Atrazine is a widely used herbicide. The electrochemical sensing of atrazine was performed by the detection of its reductive current. In order to make the sensing system smaller and simpler, a gold electrode chip (detection area: 1.8×0.6 mm) was prepared and modified with an atrazine imprinted polymer layer, as the recognition element for atrazine. An atrazine sensing chip modified with molecularly imprinted polymer (MIP) layer was fabricated by spin-coating in this study. Using the atrazine-sensing chip, a cathodic current of atrazine was observed and the reductive current depended on the concentration of atrazine below 20 µM. The detection limit of the sensor was 50 nM (11 ppb). The atrazine-sensing chip was more selective to atrazine than other herbicides such as simazine, ametryn and MCC.
We report on an amperometric biosensor that is based on a nanocomposite of carbon nanotubes (CNT), a nano-thin plasma-polymerized film (PPF), and glucose dehydrogenase (GDH). A mixture of the GDH and a CNT film is sandwiched with 6-nm-thick acetonitrile PPFs. Under PPF layer was deposited onto a sputtered gold electrode. To facilitate the electrochemical communication between the CNT layer and GDH, CNT was treated with nitrogen plasma. The resulting device showed that the large oxidizing current response due to enzymatic reaction was observed at +0.4 V (vs. Ag/AgCl) polarized potential. This demonstrates that the CNT play a role as a catalysis for NADH oxidation caused by enzymatic reaction and as a electron transfer conductor. The optimized glucose biosensor showed sensitivity of 3.3 µA mM−1 cm−2 (correlation coefficient of 0.983, linear response range of 4.9–19 mM) and response of 7 s (reach 95% of maximum response).
Direct electron transfer-type bioelectrocatalytic oxidation of d-gluconate was observed with d-gluconate 2-dehydrogenase (GADH, EC 126.96.36.199, from Gluconobacter frateurii) at bare and thiols-modified gold electrodes. Thiols used have different charges and various lengths of the alkyl chains. The catalytic current at every electrode arose at −0.05 V, which would correspond to the formal potential of the heme c site in GADH. The GADH-loading examined through quartz crystal microbalance measurements was practically independent of the surface properties. However, the current-potential curves were strongly affected by the electrode surface properties, and were interpreted in views of kinetics of enzymatic reaction and electrode reaction, and states of GADH on the electrode surface. The interfacial electron transfer rate constants of GADH depended on the alkane-chain lengths.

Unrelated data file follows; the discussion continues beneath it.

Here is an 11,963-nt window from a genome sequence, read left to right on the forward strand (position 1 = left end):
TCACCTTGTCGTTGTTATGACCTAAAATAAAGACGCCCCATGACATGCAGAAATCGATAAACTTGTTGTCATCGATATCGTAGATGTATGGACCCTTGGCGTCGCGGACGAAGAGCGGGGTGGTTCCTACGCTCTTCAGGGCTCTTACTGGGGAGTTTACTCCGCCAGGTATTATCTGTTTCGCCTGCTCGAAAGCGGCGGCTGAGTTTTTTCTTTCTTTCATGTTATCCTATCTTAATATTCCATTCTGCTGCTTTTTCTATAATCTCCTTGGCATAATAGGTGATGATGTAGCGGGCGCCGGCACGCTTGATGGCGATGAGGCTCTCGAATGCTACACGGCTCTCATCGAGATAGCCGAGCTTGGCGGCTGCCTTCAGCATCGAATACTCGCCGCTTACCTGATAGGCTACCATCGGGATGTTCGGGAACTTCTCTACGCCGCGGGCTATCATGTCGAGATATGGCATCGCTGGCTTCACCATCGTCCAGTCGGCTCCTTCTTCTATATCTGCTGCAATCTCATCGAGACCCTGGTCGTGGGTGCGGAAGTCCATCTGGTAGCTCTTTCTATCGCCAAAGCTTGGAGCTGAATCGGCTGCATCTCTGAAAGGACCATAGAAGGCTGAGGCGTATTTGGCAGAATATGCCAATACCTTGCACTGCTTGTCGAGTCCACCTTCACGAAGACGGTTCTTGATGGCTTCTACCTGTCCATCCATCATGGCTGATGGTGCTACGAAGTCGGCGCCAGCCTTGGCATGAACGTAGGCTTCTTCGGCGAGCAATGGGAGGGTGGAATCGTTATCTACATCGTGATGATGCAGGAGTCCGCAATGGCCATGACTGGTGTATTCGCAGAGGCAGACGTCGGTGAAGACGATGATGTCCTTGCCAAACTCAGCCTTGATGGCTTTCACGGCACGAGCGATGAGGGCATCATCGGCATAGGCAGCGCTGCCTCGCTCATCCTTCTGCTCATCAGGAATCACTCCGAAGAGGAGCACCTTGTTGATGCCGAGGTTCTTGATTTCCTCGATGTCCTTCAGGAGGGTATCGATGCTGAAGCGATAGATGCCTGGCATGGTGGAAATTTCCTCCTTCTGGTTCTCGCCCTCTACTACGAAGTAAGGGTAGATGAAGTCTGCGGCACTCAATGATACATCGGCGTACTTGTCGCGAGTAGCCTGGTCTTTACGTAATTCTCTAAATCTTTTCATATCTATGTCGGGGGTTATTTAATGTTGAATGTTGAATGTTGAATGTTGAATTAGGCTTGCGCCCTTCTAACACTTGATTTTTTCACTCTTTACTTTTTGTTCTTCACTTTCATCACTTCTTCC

In order to detect lactate, high sensitivity lactate sensor was completed by attaching lactate oxidase (LOD) to the hydrogen peroxide sensor. The hydrogen peroxide sensor was prepared as follows; poly(4-styrenesulfonate), peroxidase (POD), ferrocene and poly-l-lysine solutions were dropped on a glassy carbon electrode. After drying this electrode, LOD and glutaraldehyde solutions were dropped on the membrane to immobilize the enzyme. The electrode was immersed into a buffer solution (pH 6.5), and a potential of −0.2 V vs. Ag/AgCl was applied to detect the reduction current. Immediately after the addition of l-lactate (10 µM) to the test solution, the reductive current increased and reached a plateau within 20 s. The lower detection limit was 1 µM (S/N=3), and the ratio of the response for the interferent to that for l-lactate on the electrode was 0.18.
We describe a method to create cell-adhesive regions and to position adherent cells on the newly created regions in sequence within a microfluidic channel. One of the microelectrodes fabricated at the channel wall was used for locally electrogenerating hypobromous acid that renders the opposite face of the channel protein-adsorptive. After the fibronectin was immobilized on the treated region, an ac voltage (1 MHz, 20 Vpp) was applied to the microelectrodes array in the presence of suspended HeLa cells. Since a repulsive force of negative dielectrophoresis (DEP) directs the cells toward the weakest region of the nonuniform electric field, the cells were positioned on the fibronectin-patterned region to allow the cell adhesion, even in the presence of fluid flow (<0.1 µL min−1). By repeating the above process, two types of cells could be patterned in the microchannel.
The nano/micro-structured materials and solid substrates are novel and exciting field of research for biotechnology applications. Especially, the porous silicon (PSi) has many attractive characteristics and is expected to several applications and devices. In this study, influences of PSi with different surface structures for cell adhesion characteristics were investigated. For investigation of cell adhesion characteristics, different surface structures of PSi substrates were fabricated. Using these PSi substrates, evaluation of the cell adhesion characteristics were carried out. In addition, in this study, Hela and COS-7 cell strains were used for evaluation of the cell adhesive characteristics.